Coleman v. Blanchette et al

Filing 31

ORDER: For the reasons set forth in the attached Ruling, the Court GRANTS Defendants' 20 Motion to Dismiss. The Clerk is directed to enter judgment in favor of Defendants and to close this case. Signed by Judge William I. Garfinkel on 9/4/2012. (Smith, M.)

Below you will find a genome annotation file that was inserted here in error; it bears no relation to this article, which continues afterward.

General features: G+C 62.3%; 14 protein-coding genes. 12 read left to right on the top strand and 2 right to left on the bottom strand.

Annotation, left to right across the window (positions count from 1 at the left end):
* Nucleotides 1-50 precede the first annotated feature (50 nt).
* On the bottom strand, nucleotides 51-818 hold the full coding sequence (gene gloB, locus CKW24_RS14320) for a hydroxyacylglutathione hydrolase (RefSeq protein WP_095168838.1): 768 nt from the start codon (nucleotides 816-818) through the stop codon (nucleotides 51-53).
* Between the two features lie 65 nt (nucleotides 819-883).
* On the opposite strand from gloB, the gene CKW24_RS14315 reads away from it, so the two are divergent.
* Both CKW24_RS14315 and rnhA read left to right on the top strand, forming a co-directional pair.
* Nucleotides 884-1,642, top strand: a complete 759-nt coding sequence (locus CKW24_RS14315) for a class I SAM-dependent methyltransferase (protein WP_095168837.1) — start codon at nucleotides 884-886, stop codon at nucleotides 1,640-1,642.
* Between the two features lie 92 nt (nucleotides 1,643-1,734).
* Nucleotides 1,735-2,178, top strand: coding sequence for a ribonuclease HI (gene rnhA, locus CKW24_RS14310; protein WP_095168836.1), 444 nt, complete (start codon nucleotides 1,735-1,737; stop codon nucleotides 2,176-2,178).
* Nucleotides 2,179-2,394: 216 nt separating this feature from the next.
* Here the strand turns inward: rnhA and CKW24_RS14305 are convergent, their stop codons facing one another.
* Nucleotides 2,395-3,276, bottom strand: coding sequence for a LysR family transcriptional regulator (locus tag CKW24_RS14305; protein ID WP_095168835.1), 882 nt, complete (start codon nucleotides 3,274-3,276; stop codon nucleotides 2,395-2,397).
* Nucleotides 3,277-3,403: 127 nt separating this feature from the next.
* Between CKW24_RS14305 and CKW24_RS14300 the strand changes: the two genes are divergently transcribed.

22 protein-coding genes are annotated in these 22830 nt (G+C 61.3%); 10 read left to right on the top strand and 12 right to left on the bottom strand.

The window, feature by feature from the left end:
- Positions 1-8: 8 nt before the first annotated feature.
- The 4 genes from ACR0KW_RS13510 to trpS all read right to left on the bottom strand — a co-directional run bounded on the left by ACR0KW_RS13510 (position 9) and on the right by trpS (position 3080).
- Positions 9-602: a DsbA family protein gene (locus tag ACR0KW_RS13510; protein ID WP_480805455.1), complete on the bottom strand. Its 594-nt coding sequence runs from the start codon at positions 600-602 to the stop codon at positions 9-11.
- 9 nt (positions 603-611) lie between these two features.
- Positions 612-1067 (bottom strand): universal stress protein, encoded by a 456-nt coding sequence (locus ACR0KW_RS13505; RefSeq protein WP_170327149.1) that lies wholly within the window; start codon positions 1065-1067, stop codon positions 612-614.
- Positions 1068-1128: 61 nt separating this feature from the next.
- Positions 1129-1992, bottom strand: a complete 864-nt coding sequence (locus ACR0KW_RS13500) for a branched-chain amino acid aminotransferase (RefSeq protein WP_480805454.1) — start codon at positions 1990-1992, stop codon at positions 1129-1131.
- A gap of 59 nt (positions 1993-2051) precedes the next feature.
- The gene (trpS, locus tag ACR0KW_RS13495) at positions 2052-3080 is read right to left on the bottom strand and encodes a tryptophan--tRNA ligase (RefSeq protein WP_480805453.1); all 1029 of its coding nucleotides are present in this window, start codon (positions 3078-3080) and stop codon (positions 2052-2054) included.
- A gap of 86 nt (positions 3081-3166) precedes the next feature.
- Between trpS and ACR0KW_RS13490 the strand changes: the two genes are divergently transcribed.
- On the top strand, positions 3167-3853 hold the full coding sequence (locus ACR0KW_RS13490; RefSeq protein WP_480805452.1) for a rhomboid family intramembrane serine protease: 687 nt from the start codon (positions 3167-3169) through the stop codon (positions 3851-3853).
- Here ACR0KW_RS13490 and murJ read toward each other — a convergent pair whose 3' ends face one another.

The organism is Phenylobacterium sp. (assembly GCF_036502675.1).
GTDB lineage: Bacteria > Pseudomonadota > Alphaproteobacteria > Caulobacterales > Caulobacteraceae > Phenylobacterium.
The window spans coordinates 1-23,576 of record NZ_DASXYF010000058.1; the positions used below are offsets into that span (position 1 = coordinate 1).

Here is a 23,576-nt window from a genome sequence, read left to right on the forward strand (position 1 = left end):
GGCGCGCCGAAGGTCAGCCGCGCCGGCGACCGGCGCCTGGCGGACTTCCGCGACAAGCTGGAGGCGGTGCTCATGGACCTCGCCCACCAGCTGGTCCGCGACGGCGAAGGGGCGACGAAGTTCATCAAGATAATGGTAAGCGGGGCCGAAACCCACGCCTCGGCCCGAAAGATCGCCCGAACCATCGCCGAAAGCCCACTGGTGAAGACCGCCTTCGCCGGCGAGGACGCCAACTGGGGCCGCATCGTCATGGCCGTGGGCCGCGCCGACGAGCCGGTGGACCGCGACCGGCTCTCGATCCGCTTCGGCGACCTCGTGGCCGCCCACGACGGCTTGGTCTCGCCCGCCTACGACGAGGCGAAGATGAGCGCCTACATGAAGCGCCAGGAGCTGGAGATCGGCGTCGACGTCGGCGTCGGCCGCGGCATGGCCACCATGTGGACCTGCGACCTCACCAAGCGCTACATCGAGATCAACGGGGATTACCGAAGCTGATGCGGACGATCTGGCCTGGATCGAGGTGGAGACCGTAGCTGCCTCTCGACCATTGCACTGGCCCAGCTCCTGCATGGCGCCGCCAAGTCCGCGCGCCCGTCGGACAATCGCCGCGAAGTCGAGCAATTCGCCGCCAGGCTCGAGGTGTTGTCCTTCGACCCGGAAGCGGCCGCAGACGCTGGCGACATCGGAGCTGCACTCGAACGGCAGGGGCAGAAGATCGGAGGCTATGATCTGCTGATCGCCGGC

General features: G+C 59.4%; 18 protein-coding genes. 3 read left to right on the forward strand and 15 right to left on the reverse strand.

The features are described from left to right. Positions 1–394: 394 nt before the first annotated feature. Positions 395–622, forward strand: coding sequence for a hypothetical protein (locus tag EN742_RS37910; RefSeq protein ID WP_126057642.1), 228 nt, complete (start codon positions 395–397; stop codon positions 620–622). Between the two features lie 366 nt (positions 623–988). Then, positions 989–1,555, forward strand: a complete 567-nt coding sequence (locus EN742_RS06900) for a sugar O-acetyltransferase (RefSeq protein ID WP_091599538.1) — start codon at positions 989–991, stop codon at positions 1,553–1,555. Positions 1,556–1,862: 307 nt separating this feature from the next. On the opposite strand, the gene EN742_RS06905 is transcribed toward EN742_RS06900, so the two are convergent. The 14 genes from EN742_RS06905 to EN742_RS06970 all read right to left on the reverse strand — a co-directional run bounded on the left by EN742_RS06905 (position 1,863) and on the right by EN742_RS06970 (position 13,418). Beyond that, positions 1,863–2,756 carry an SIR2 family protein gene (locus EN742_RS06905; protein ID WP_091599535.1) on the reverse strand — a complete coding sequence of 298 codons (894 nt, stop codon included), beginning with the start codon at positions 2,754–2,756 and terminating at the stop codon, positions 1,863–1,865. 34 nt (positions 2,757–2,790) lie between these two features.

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UNITED STATES DISTRICT COURT DISTRICT OF CONNECTICUT WILLIAM COLEMAN, : Plaintiff, : vs. : EDWARD A. BLANCHETTE, M.D., and SUZANNE E. DUCATE, M.D., No. 3:11cv1632(WIG) : : Defendants. -----------------------------------------------------X RULING ON DEFENDANTS’ MOTION TO DISMISS [Doc. # 20] Following affirmance of his conviction for sexual assault in a spousal relationship, State v. William C., 103 Conn. App. 508, cert. denied, 284 Conn. 928 (2007), Plaintiff, William Coleman,1 who is serving a 15-year sentence at the McDougall-Walker correctional institution, began a hunger strike, protesting the perceived injustices in the state’s judicial system. When his physical condition had deteriorated significantly, former Commissioner of Correction Theresa Lantz obtained from the state court a temporary injunction, Lantz v. Coleman, 51 Conn. Supp. 99 (Conn. Super. Ct. May 21, 2009), and then, after a five-day trial, a permanent injunction allowing prison officials to force-feed Coleman to prevent life-threatening dehydration and starvation. Lantz v. Coleman, No. HHDCV084034912, 2010 WL 1494985 (Conn. Super. Ct. Mar. 9, 2010). Coleman then filed the instant civil rights action under 42 U.S.C. § 1983 against 1 Because of Coleman’s status as a defendant in the criminal case and state-court action, a petitioner in his state-court habeas action, and a plaintiff in this case, to avoid confusion the Court will refer to him as “Coleman” throughout this Ruling. The Court has used the term “Defendants” to refer to the two defendants in this action, Blanchette and Ducate. The Court has used the term “Commissioner” to refer to former DOC Commissioner Lantz, who was the plaintiff in the state-court action. 1 Defendants, Edward Blanchette, M.D., an internist and clinical director of the medical department at the prison, and Suzanne Ducate, M.D., the director of psychiatry at the prison, claiming that his rights under the Eighth and Fourteenth Amendments to the U. S. Constitution, under Article 1, Section 1 of the United Nations Convention Against Torture, and under the due process provisions of Connecticut’s Constitution, were violated by Defendants’ forcibly restraining and feeding him (Pl.’s Compl. ¶¶ 12-14). In February 2012, Defendants filed a motion to dismiss this action for lack of subjectmatter jurisdiction based upon the abstention doctrine of Younger v. Harris, 401 U.S. 37 (1971), see Rule 12(b)(1) & Rule 12(h)(3), Fed. R. Civ. P., and for failure to state a claim upon which relief may be granted based upon their qualified immunity. See Rule 12(b)(6), Fed. R. Civ. P. On March 13, 2012, the Connecticut Supreme Court handed down its decision in Coleman’s appeal of the state court action, Comm’r of Corr. v. Coleman, 303 Conn. 800 (2012), unanimously affirming the trial judge’s ruling. This decision rendered moot the issue of abstention originally raised by Defendants. Accordingly, Defendants filed a supplemental brief asserting that Coleman’s federal suit is barred by the doctrines of res judicata (claim preclusion) and collateral estoppel (issue preclusion), as well as their qualified immunity. Additionally, on December 30, 2010, Coleman filed a petition for a writ of habeas corpus in state court, challenging the conditions of his confinement as “abusive” and constituting “torture,” in violation of international law, the U.S. Constitution, and the Connecticut Constitution. Coleman v. Comm’r of Corr., 137 Conn. App. 51, 55 (2012). The habeas court summarily dismissed his petition on March 1, 2011. The Appellate Court of Connecticut granted certification to appeal and, on July 24, 2012, affirmed the dismissal of his habeas petition. Id. 2 Background The Connecticut Supreme Court’s opinion sets forth the factual and procedural aspects of the case relevant to this motion: [Coleman] is currently serving a fifteen year sentence, execution suspended after eight years, with a maximum discharge date of December 30, 2012, at the McDougall-Walker correctional institution following his convictions on charges pertaining to his relationship with his ex-wife. On September 17, 2007, approximately two weeks after the Appellate Court issued its decision affirming his convictions, [Coleman] began a hunger strike. At that time, he weighed approximately 237 pounds. On January 9, 2008, by which time [Coleman’s] weight had dropped to 162 pounds, the commissioner sought both a temporary and a permanent injunction authorizing the department to restrain and force-feed [Coleman] if it became medically necessary given the health risks associated with hunger strikes. In response, [Coleman] asserted several special defenses, including the common law, constitutional, and international law grounds…. On January 23, 2008, the trial court granted the temporary injunction,2 with a trial set to follow on the permanent injunction. Following a trial to the court,3 the trial court granted the commissioner’s application for a permanent injunction.4 In its memorandum of decision, the trial court found the following facts. “[Coleman] has been determined to be mentally competent every time he has been evaluated during his incarceration. [He] has never been diagnosed as suicidal. He is presently engaged in a protest, taking the form of a hunger strike… protesting what he claims to be a broken family and criminal judicial system that led to his wrongful conviction. [Coleman] maintains that he is innocent of the crimes of which he is convicted. [He] also insists that his conviction is a form of ongoing abuse to his two sons…with whom he has had no contact since his conviction in 2005, and who are in the sole custody of his exwife. Through his protest, [Coleman] wants to raise awareness of what he perceives to be the misuse and abuse of the criminal and family judicial system; in particular, the assertion of false criminal allegations in the context of divorce proceedings. 2 See Lantz v. Coleman, 51 Conn. Supp. 99 (Conn. Super. Ct. 2009). 3 The trial lasted five days, at which Coleman, Blanchette, Ducate, and DOC Commissioner Brian Murphy, among others, testified. 4 See Lantz v. Coleman, No. HHDCV084034912, 2010 WL 1494985 (Conn. Super. Ct. Mar. 9, 2010). 3 “[Coleman] clearly knows about the dangers of organ failure and death that could result from the refusal of nutrition, having had many discussions about such problems with [the department’s] health staff and having heard the testimony at the temporary injunction hearing. [Coleman] insists that the termination of his protest does not depend on receiving anything from the [department], or the outcome of his habeas corpus proceedings or the outcome of this case. He is clearly willing to continue this protest with no goal, other than the vague one of publicizing his perception of defects in the justice system.” The trial court also noted the following events that had ensued subsequent to its order granting the temporary injunction. Throughout the course of his hunger strike, [Coleman’s] voluntary ingestion of nutrients and liquids has varied: at some points, [Coleman] has voluntarily consumed ice chips, milk, orange juice, coffee and tea, or a liquid nutritional supplement; at other points, he has refused to ingest food or liquids in any form. Approximately one year after his hunger strike began, [Coleman] stated that the strike “need[ed] to be cranked up again,” at which point he ceased all oral intake, including fluids. As a result of increasing signs of dehydration, on September 22, 2008, when [Coleman’s] weight was just 139 pounds, Edward Blanchette, a physician and the clinical director of the department, determined that forced intravenous hydration was necessary to prevent death or irreversible harm. “On October 16, 2008, [Coleman] said ‘I lost another [eight] pounds. I didn’t think I would be going much longer,’ and ‘I don’t want to go to church but I’d like to see a priest.’ Beginning that day, [Coleman] showed low values of potassium, which is an important electrolyte to regulate certain bodily processes, putting [Coleman] at risk for heart irritability and cardiac [arrhythmias]. [Coleman] weighed 129 pounds on October 17, 2008. On October 23, 2008, Blanchette determined that [Coleman] was at an ever increasing risk of sudden death or irreversible complications because of his hunger strike. Blanchette determined that it was necessary to place a nasogastric . . . tube through which liquid nutritional supplement would be given unless [Coleman] would agree to voluntarily accept at least some liquid nourishment. [Coleman] declined, so a [nasogastric] tube was placed for the first time on October 23, 2008. “[Coleman] had been told on a number of occasions that if he was to be force-fed, it would be through a [nasogastric] tube, which would be inserted through his nose and threaded down into his stomach. This is the simplest, safest method and the preferred procedure to provide artificial nutrition. The [nasogastric] tube utilizes the gastrointestinal system, and, in general, has fewer risks of complication than any other artificial nutrition method. Placing [a nasogastric] tube does not usually cause pain and is normally well tolerated. “[Suzanne] Ducate [a physician and director of psychiatric services of the department] has never had any patient experience . . . great pain with the 4 placement of a [nasogastric] tube. That includes patients of smaller stature than [Coleman], as well as persons receiving a larger diameter [nasogastric] tube. The placement of a [nasogastric] tube is neither a difficult nor a risky procedure; doctors are trained in the placement of such tubes in their first year as medical students by practicing on each other. Serious complications from the placement of a [nasogastric] tube are rare. “On October 27, 2008, a second [nasogastric] feeding was done. [Coleman] claims he suffered excruciating pain on each occasion. He refused to sip water, however, to facilitate the insertion of the tube into his large nasal cavities and down his throat. On each occasion, he twisted during the procedure and the [nasogastric] tube kinked on the first attempt but was successfully placed on the second attempt. Contrary to his assertion, he did not vomit. There was no perforation of his mucosa. A liquid nutritional supplement was inserted directly into [Coleman’s] stomach via the [nasogastric] tube on each occasion. “After the second feeding, [Coleman] resumed taking liquid nutritional supplements. . . . By December 1, 2008, he weighed 154 pounds. For the next two months, his weight was relatively stable. . . . Since the time he started taking nutritional supplements in late October of 2008, his health and appearance [had] improved markedly. But it is clear that [Coleman] may resume his fasting at any time and that, but for the [intravenous fluid] and [nasogastric] intervention, he would have died long before [the] trial [on the permanent injunction]. It is also clear that if the [department] lacked the legal means to force-feed him during his incarceration, he would starve to death before his sentence is completed. … On the basis of the foregoing facts, the trial court determined that the commissioner had met the burden of proof as to the application and that [Coleman] could not prevail on his special defenses. Accordingly, that court granted the commissioner’s application for a permanent injunction. The trial court authorized the commissioner to treat [Coleman] by means of hospitalization, intravenous fluids and nourishment, nasogastric feeding, and any other health care measures medically necessary to preserve his life and health, by use of reasonable force if necessary. The court ordered the commissioner, however, to first inquire whether [Coleman] intends to physically resist and, until and unless he did so on any one occasion, not to restrain him for such procedures. Coleman, 303 Conn. at 804-10 (quoting the Conn. Super. Ct.’s decision) (footnotes omitted). Legal Standard In ruling on a Rule 12(b)(6) motion to dismiss for failure to state a claim upon which relief may be granted, the Court “must accept all factual allegations in the complaint as true, and 5 draw inferences from those allegations in the light most favorable to the plaintiff.” In re AIG Advisor Group Sec. Litig., 309 F. App’x 495, 497 (2d Cir. 2009). A motion to dismiss pursuant to Rule 12(b)(6) can be granted only when “it appears beyond a doubt” that the complaint fails to “state a claim to relief that is plausible on its face.” Bell Atl. Corp. v. Twombly, 550 U.S. 544, 570 (2007); see also Ashcroft v. Iqbal, 556 U.S. 662, 678 (2009). The Court’s review on a motion to dismiss pursuant to Rule 12(b)(6) is generally limited to “the facts as asserted within the four corners of the complaint, the documents attached to the complaint as exhibits, and any documents incorporated in the complaint by reference.” McCarthy v. Dun & Bradstreet Corp., 482 F.3d 184, 191 (2d Cir. 2007). In addition, the Court may also consider “matters of which judicial notice may be taken” and “documents either in plaintiffs’ possession or of which plaintiffs had knowledge and relied on in bringing suit.” Brass v. Am. Film Techs., Inc., 987 F.2d 142, 150 (2d Cir. 1993). Thus, on a motion to dismiss under Rule 12(b)(6), judicial notice may be taken of other judicial documents that might provide the basis for claim preclusion or issue preclusion. Day v. Moscow, 955 F.2d 807, 811 (2d Cir.), cert. denied, 506 U.S. 821 (1992); Can v. Goodrich Pump & Engine Control Sys., Inc., 711 F. Supp. 2d 241, 246 (D. Conn. 2010). Discussion 1. Res Judicata and Collateral Estoppel Defendants argue that Coleman’s federal civil rights complaint is barred by the doctrines of res judicata and collateral estoppel. As the Second Circuit held in Conopco, Inc. v. Roll International, 231 F.3d 82, 86-87 (2d Cir. 2000), “[d]ismissal under Fed. R. Civ. P. 12(b)(6) is appropriate when a defendant raises claim preclusion . . . as an affirmative defense and it is clear from the face of the complaint, and matters of which the court may take judicial notice, that the 6 plaintiff’s claims are barred as a matter of law.” See also Day, 955 F.2d at 811 (claim barred by res judicata); Burgess v. Hartford Life Ins. Co., No. 3:09-cv-888(CFD), 2010 WL 3490968, at *3 (D. Conn. Aug. 30, 2010) (holding that the action was subject to dismissal under Rule 12(b)(6) under the doctrine of collateral estoppel). Traditionally, the doctrine of res judicata, or claim preclusion, provides that “a final judgment on the merits of an action precludes the parties or their privies from relitigating issues that were or could have been raised in that action.” Allen v. McCurry, 449 U.S. 90, 94 (1980). “Whether a claim that was not raised in the previous action could have been raised therein depends in part on whether the facts essential to support the second were present in the first.” Marvel Characters, Inc. v. Simon, 310 F.3d 280, 287 (2d Cir. 2002) (internal citations and quotation marks omitted). Res judicata is distinguishable from the very similar but distinct doctrine of collateral estoppel, which is also known as issue preclusion. As defined in Allen, “[u]nder collateral estoppel, once a court has decided an issue of fact or law necessary to its judgment, that decision may preclude relitigation of the issue in a suit on a different cause of action involving a party to the first case.” 449 U.S. at 94. Thus, generally, “successive litigation of an issue of fact or law actually litigated and resolved in a valid court determination essential to the prior judgment is barred, even if the issue recurs in the context of a different claim.” New Hampshire v. Maine, 532 U.S. 742, 748 (2001). The party asserting claim or issue preclusion bears the burden of showing with clarity and certainty what was determined by the prior judgment. Can, 711 F. Supp. 2d at 246 (citing BBS Norwalk One, Inc. v. Raccolta, Inc., 117 F.3d 674, 677 (2d Cir. 1997)). On the other hand, “the burden of showing that the prior action did not afford a full and fair opportunity to litigate the issues rests with [ ] the party opposing the application of issue preclusion.” Id. (quoting 7 Kulak v. City of New York, 88 F.3d 63, 72 (2d Cir. 1996)) (internal quotation marks omitted). “Federal courts are compelled by the ‘full faith and credit’ statute to give the same collateral estoppel and res judicata effects to state court judgments as would the courts of that state.” Burgess, 2010 WL 34490968, at *3 (internal citations and quotation marks omitted). Therefore, the effects of claim and issue preclusion on this action must be viewed under Connecticut state law. See id. The Connecticut courts have held that the doctrine of res judicata, or claim preclusion, provides that “[a] valid, final judgment rendered on the merits by a court of competent jurisdiction is an absolute bar to a subsequent action between the same parties, or those in privity with them, upon the same claim or demand.” Gaynor v. Payne, 261 Conn. 585, 595–96 (2002) (internal quotation marks omitted). “Collateral estoppel, or issue preclusion, prohibits the relitigation of an issue when that issue was actually litigated and necessarily determined in a prior action. . . . For an issue to be subject to collateral estoppel, it must have been fully and fairly litigated in the first action. It also must have been actually decided and the decision must have been necessary to the judgment.” Waterbury Equity Hotel, LLC v. City of Waterbury, 85 Conn. App. 480, 493 (2004)(quotation marks and citations omitted), cert. denied, 272 Conn. 901 (2004); see also Lyon v. Jones, 291 Conn. 384, 406 (2009) (“[C]ollateral estoppel . . . is that aspect of res judicata that prohibits the relitigation of an issue when that issue was actually litigated and necessarily determined in a prior action between the same parties or those in privity with them upon a different claim. . . . An issue is actually litigated if it is properly raised in the pleadings or otherwise, submitted for determination, and in fact determined.”) (citations omitted). The Connecticut Supreme Court has held that the doctrines of res judicata and collateral estoppel “are judicially created rules of reason that are enforced on public policy grounds; we 8 have observed that whether to apply either doctrine in any particular case should be made based upon a consideration of the doctrine’s underlying policies, namely, the interests of the defendant and of the courts in bringing litigation to a close . . . and the competing interest of the plaintiff in the vindication of a just claim. . . . These [underlying] purposes are generally identified as being (1) to promote judicial economy by minimizing repetitive litigation; (2) to prevent inconsistent judgments which undermine the integrity of the judicial system; and (3) to provide repose by preventing a person from being harassed by vexatious litigation.” Weiss v. Weiss, 297 Conn. 446, 460 (2010) (internal citations and quotation marks omitted). Both collateral estoppel and res judicata are grounded in “the fundamental principle that once a matter has been fully and fairly litigated, and finally decided, it comes to rest.” State v. Ellis, 197 Conn. 436, 465 (1985), on appeal after remand sub nom. State v. Paradise, 213 Conn. 388 (1990), overruled in part by State v. Skakel, 276 Conn. 633, 693, cert. denied, 549 U.S. 1030 (2006). At the same time, the Connecticut Supreme Court has instructed that those doctrines of preclusion “should be flexible and must give way when their mechanical application would frustrate other social policies based on values equally or more important than the convenience afforded by finality in legal controversies.” In re Juvenile Appeal (83–DE), 190 Conn. 310, 318 (1983). Here, there is no question that the prior state-court action involved an adjudication on the merits of the constitutional and international claims asserted herein and that Coleman was a party to both actions. Coleman, however, argues that res judicata and collateral estoppel do not bar his claims in this suit because of the difference between the claims raised in the state court action and this federal civil rights lawsuit. The state court litigation, he maintains, was initiated by the Commissioner seeking to determine whether the state could force-feed an inmate who is engaged in a hunger strike as a form of protest. Conversely, in the instant lawsuit, Coleman is 9 the plaintiff who now seeks compensatory and punitive damages from Defendants for violations of his constitutional and international rights by virtue of the brutal and cruel manner in which Defendants carried out the administration of the force-feeding. Had there not been a state-court trial following the force-feedings that are at issue in this case, Coleman’s argument might bear weight. Here, however, the sequence of events in the state court is critical. The Commissioner first obtained a temporary order after a brief hearing in January 2008. Blanchette then implemented the order with Coleman receiving multiple administrations of IV fluid and two involuntary nasogastric feedings in October 2008. In 2009, the state court held a five-day trial, receiving copious amounts of evidence regarding not only the implications of permitting the Commissioner to use nasogastric tube feedings versus an inmate’s right to refuse medical treatment, but also the manner in which these force-feedings had been carried out on Coleman. During the trial, Coleman’s attorney questioned Blanchette about the manner in which the force-feedings took place and the pain allegedly associated with the procedure.5 Coleman testified about the pain that he experienced with the procedure, and the deposition testimony of Coleman’s medical expert medicals on the medical ethics of forcefeedings was received into evidence. Following the trial, the parties submitted post-trial memoranda, in which Coleman argued that Blanchette’s force-feeding of him violated his Eighth Amendment rights and his rights under international law.6 5 The state-court trial transcripts have been provided as exhibits to Defendants’ motion. 6 Additionally, Coleman’s Post-Trial Brief, also an exhibit in this case, discusses at length the force-feedings that took place and the alleged violation of Coleman’s civil rights, see Proposed Findings of Fact ¶¶ 42-91, 155-66; Concl. of Law at 44-50 (violation of international law), at 53-64 (violation of his First and Fourteenth Amendment rights), at 64-67 (violation of his rights under the Connecticut Constitution), and at 67-68 (violation of his Eighth Amendment right). 10 As part of its ruling on the Commissioner’s request for a permanent injunction, the trial court considered and ruled upon, inter alia, Coleman’s claims that prisoner force-feeding violates international law, Coleman, 2010 WL 1494985, at *16-20; that Defendants’ actions in force-feeding Coleman violated his Eighth Amendment right, id. at *20; and that force-feeding violated his rights under the Fourteenth Amendment and the Connecticut Constitution, id. at *23-24. On appeal, the Connecticut Supreme Court likewise exhaustively considered Coleman’s claims that his force-feeding violated his rights under the Fourteenth Amendment and international law, Coleman, 303 Conn. at 104-12. Coleman, however, did not pursue his Eighth Amendment claim on appeal, id. at 804, n. 3, and, thus, this claim was deemed to have been abandoned. Coleman contends that, as the alleged cruel and inhumane conduct occurred after the Commissioner filed her initial complaint seeking an injunction in January 2008, his current federal civil rights case is fundamentally different than the previous state-court case. In support, Coleman cites Manbeck v. Micka, 640 F. Supp. 2d 351, 364 (S.D.N.Y. 2009), for the proposition that “[c]laim preclusion ‘does not preclude litigation of events arising after the filing of the complaint that formed the basis of the first lawsuit.” However, Coleman’s reading of that holding does not do justice to the facts relevant to this case. The Commissioner’s state-court complaint sought a temporary and permanent injunction to force-feed Coleman. Of course, this meant that at the time of the filing of the initial complaint, the Commissioner had not undertaken such a procedure. Authorization was needed before the force-feeding could take place. Despite the fact that the conduct had not yet occurred when the initial complaint was filed, the complaint anticipated that very conduct would take place, and it did. Coleman had a full and fair opportunity to argue that his constitutional rights protected him from force-feeding. He also had 11 a full and fair opportunity to assert the cruel and inhumane nature of the procedures that were implemented at the five-day trial, after the force-feedings had taken place and before the permanent injunction issued. And, he had the opportunity to argue these claims in his appeal to the Connecticut Supreme Court. Not only could Coleman have asserted these claims in the state-court action, but he did assert them, and they were decided. Coleman also argues that “res judicata does not bar subsequent litigation when the court in the prior action could not have awarded the relief requested in the new action,” citing Marvel Characters, Inc., 310 F.3d at 287. In Marvel Characters, the Second Circuit held that res judicata did not apply because the two lawsuits involved distinct claims, and the claims underlying the second suit did not exist at the time of the first suit, and therefore the first court could not have awarded relief on those claims. Id. Here, however, by the time of the trial on the permanent injunction, all of the facts underlying Coleman’s civil rights claims did exist and the state court could have awarded relief. As the Supreme Court held in Baker, 522 U.S. at 234-35, “We see no reason why the preclusive effects of an adjudication on the parties and those ‘in privity’ with them, i.e., claim preclusion and issue preclusion (res judicata and collateral estoppel), should differ depending solely upon the type of relief sought in a civil action.” Cf. Barber v. Barber, 323 U.S. 77, 87 (1944) (Jackson, J., concurring) (Full Faith and Credit Clause and its implementing statute speak not of “judgments” but of “‘judicial proceedings’ without limitation”); 18 Charles A. Wright, Arthur A. Miller & Edward H. Cooper, Federal Practice and Procedure § 4467, p. 635 (1981) (Although “[a] second state need not directly enforce an injunction entered by another state . . . [it] may often be required to honor the issue preclusion effects of the first judgment.”). Here, the issues and claims presented in this case were fully litigated in the state-court action and ruled upon. The fact that they arose in the context of an 12 equitable proceeding for injunctive relief does not obviate the preclusive effect of the state court’s adjudication on the merits. The similarity between claims is evident in the state court’s use of the “Turner test,” Turner v. Safley, 482 U.S. 78, 89–91 (1987), which was the legal standard both parties agreed to use in analyzing Coleman’s constitutional claims. Coleman, 303 Conn. at 844. Under the Turner test, the ultimate question is whether the prison action is “reasonably related to legitimate penological interests.” Coleman, 303 Conn. at 831. The court must evaluate: (1) whether there is “a ‘valid, rational connection’ between the prison regulation and the legitimate governmental interest put forward to justify it”; (2) “whether there are alternative means of exercising the right that remain open to prison inmates”; (3) “the impact accommodation of the asserted constitutional right will have on guards and other inmates, and on the allocation of prison resources generally”; and (4) whether there is an “absence of ready alternatives. . . .” Id. In applying the test, both the trial court and the Connecticut Supreme Court held that “the permanent injunction does not violate the defendant’s constitutional rights.” Id. at 844. All of these issues relating to how the Commissioner “appropriately sought to preserve [Coleman’s] life using the safest, simplest procedure available, rather than improperly seeking to punish [Coleman] for engaging in his hunger strike” were thoroughly vetted at trial. Id. The injunction was established by the trial court and subsequently affirmed on appeal by the Connecticut Supreme Court. Coleman, 303 Conn. at 844. The habeas court, and subsequently the Appellate Court of Connecticut, summarily dismissed his claims that the conditions to his confinement were “abusive” and constitute “torture.” Coleman, 137 Conn. App. at 58. Thus, because the state court has already adjudicated the same claims that Coleman attempts to rebrand as a civil rights action before this Court, this Court finds that the doctrines of 13 res judicata and collateral estoppel bar Coleman’s claims in the instant lawsuit. Accordingly, the Court holds that Coleman’s complaint fails to set forth a claim upon which relief may be granted and should be dismissed under Rule 12(b)(6), Fed. R. Civ. P. 2. Qualified Immunity Defendants also contend that this action against them should be dismissed under Rule 12(b)(6), Fed. R. Civ. P., because they enjoy qualified immunity from suit because their actions were taken only after a court order was obtained. Coleman responds that, while the state court authorized force-feeding, it did not authorize them to perform the force-feeding with unnecessary brutality and cruelty, as alleged here. Defendants reply that this issue was put to rest after a five-day trial and after the Connecticut Supreme Court determined that the actions they took on behalf of the Commissioner “appropriately sought to preserve [Coleman’s] life using the safest, simplest procedure available, rather than improperly seeking to punish [Coleman] for engaging in his hunger strike.” 303 Conn. at 844. Dismissal under Rule 12(b)(6), Fed. R. Civ. P., for failure to state a claim upon which relief may be granted based upon a government official’s qualified immunity is appropriate if the official’s conduct, as described in the plaintiff’s complaint, falls within one of three categories: “(1) if the conduct attributed to him was not prohibited by federal law; or (2) where that conduct was so prohibited, if the plaintiff's right not to be subjected to such conduct by the defendant was not clearly established at the time it occurred; or (3) if the defendant's action was objectively legally reasonable in light of the legal rules that were clearly established at the time it was taken.” Bell v. Luna, — F. Supp. 2d —, 2012 WL 696218, at *9 (D. Conn. Mar. 1, 2012) (quoting Munafo v. Metro. Transp. Auth., 285 F.3d 201, 210 (2d Cir. 2002) (quotation marks, citations, and alterations omitted)). While the Court appreciates the arguments on both sides, 14 given that the Court has already determined that this action should be dismissed on grounds of res judicata and collateral estoppel, the Court declines to address the merits of the parties’ qualified immunity argument. Conclusion It is clear that the most recent iteration of Coleman’s complaints - this time a federal civil rights lawsuit - is merely an attempt to relitigate claims and issues previously decided by the Connecticut state courts. This court is bound by statute, 28 U.S.C. § 1738, and the doctrines of res judicata and collateral estoppel to give full faith and credit to these rulings. As in this case, where it is clear that the plaintiff’s claims are barred as a matter of law, dismissal under Rule 12(b)(6) is appropriate. Accordingly, Defendants’ Motion to Dismiss [Doc. # 20] is GRANTED. The Clerk is directed to enter judgment in favor of Defendants and to close this case. SO ORDERED, this 4th day of September, 2012, at Bridgeport, Connecticut, /s/ William I. Garfinkel WILLIAM I. GARFINKEL United States Magistrate Judge 15